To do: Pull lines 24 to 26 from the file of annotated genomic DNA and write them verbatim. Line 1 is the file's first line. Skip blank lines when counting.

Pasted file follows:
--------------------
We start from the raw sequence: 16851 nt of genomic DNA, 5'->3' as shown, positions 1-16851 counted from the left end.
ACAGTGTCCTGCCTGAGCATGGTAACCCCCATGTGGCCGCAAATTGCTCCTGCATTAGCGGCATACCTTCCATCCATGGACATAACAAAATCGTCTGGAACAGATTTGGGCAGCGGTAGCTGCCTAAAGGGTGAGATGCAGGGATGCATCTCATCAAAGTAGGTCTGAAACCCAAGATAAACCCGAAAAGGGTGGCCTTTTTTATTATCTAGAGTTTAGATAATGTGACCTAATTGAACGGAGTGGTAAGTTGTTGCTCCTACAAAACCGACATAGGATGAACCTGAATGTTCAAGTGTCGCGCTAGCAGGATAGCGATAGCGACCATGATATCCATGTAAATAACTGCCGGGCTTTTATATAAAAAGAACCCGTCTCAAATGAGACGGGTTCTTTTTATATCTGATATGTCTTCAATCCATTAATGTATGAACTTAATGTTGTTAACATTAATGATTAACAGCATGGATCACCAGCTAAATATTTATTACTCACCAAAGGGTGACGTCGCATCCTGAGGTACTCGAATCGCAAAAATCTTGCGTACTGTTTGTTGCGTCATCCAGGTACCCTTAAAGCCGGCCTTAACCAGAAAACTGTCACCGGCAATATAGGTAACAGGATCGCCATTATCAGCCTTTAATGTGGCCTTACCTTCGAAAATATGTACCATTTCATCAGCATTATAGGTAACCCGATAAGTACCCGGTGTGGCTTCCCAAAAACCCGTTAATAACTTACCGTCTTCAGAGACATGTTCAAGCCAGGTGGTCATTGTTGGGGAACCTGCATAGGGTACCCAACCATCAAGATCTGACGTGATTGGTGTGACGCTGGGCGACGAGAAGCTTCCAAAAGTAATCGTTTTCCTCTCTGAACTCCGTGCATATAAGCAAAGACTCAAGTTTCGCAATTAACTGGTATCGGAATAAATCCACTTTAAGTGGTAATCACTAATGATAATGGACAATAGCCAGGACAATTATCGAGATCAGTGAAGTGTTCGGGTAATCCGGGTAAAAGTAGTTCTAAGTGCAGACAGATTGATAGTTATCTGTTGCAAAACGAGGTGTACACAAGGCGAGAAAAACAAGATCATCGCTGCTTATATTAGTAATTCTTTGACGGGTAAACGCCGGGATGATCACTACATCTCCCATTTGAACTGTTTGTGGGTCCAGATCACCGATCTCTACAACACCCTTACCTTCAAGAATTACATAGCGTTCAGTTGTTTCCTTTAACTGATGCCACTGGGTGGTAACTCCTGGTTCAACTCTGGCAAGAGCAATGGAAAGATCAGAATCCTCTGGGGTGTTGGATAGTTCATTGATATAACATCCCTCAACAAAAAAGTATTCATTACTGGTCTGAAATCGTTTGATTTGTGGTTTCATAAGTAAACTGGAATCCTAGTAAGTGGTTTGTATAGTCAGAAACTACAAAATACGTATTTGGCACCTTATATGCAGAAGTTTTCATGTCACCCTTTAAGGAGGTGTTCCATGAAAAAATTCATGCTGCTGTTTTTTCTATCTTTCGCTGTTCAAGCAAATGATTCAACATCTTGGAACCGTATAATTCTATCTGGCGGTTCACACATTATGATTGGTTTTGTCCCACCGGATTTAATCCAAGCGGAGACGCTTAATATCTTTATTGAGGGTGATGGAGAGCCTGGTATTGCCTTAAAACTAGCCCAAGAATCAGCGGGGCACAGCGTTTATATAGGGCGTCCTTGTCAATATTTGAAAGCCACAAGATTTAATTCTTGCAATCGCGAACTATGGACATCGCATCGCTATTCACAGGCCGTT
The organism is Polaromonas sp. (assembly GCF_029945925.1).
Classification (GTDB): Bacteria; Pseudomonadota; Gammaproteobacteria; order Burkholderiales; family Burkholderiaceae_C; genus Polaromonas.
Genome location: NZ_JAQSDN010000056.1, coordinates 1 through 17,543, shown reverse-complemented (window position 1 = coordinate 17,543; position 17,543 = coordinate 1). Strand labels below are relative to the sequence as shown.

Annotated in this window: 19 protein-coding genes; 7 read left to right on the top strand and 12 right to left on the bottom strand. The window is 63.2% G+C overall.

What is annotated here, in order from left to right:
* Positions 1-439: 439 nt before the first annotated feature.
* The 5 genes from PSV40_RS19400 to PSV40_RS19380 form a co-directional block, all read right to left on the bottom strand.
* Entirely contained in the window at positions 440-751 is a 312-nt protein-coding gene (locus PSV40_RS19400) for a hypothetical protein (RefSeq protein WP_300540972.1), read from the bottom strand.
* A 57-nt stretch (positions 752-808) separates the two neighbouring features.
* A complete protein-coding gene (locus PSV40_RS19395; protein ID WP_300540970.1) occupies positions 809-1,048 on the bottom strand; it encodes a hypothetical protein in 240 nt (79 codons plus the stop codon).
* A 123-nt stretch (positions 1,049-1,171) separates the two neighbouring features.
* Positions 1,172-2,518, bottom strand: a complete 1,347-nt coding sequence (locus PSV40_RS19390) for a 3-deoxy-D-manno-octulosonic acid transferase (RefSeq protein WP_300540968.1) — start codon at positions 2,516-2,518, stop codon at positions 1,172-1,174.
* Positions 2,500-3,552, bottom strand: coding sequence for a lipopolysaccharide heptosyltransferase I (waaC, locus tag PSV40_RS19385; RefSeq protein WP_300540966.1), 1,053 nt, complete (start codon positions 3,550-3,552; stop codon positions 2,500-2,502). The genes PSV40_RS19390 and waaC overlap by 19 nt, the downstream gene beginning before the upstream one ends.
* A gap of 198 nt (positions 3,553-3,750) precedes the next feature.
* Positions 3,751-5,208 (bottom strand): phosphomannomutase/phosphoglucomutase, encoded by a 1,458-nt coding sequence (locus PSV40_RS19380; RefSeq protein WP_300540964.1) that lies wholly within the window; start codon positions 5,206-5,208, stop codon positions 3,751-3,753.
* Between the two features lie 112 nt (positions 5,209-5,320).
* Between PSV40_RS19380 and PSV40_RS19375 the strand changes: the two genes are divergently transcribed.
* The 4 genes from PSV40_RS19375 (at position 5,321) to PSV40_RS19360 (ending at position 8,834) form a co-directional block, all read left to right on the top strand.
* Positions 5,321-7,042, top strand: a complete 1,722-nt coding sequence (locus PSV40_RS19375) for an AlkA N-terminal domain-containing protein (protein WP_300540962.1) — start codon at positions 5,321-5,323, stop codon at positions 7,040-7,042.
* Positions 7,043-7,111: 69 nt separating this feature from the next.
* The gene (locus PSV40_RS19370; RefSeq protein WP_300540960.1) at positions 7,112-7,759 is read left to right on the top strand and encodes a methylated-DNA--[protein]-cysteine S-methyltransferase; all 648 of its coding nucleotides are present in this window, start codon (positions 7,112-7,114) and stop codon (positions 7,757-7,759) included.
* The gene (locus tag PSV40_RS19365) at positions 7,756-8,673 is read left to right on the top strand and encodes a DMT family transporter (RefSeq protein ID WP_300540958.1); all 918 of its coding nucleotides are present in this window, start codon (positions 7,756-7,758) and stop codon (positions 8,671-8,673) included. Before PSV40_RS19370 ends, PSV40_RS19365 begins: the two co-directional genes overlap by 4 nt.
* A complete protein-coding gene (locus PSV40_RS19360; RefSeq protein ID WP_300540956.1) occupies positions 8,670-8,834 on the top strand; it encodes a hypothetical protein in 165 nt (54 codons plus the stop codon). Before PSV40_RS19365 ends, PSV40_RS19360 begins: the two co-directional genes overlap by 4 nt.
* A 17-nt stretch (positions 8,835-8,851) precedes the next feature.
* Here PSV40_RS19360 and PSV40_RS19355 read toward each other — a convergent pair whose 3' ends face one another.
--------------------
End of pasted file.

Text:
* The gene (locus tag PSV40_RS19365) at positions 7,756-8,673 is read left to right on the top strand and encodes a DMT family transporter (RefSeq protein ID WP_300540958.1); all 918 of its coding nucleotides are present in this window, start codon (positions 7,756-7,758) and stop codon (positions 8,671-8,673) included. Before PSV40_RS19370 ends, PSV40_RS19365 begins: the two co-directional genes overlap by 4 nt.
* A complete protein-coding gene (locus PSV40_RS19360; RefSeq protein ID WP_300540956.1) occupies positions 8,670-8,834 on the top strand; it encodes a hypothetical protein in 165 nt (54 codons plus the stop codon). Before PSV40_RS19365 ends, PSV40_RS19360 begins: the two co-directional genes overlap by 4 nt.
* A 17-nt stretch (positions 8,835-8,851) precedes the next feature.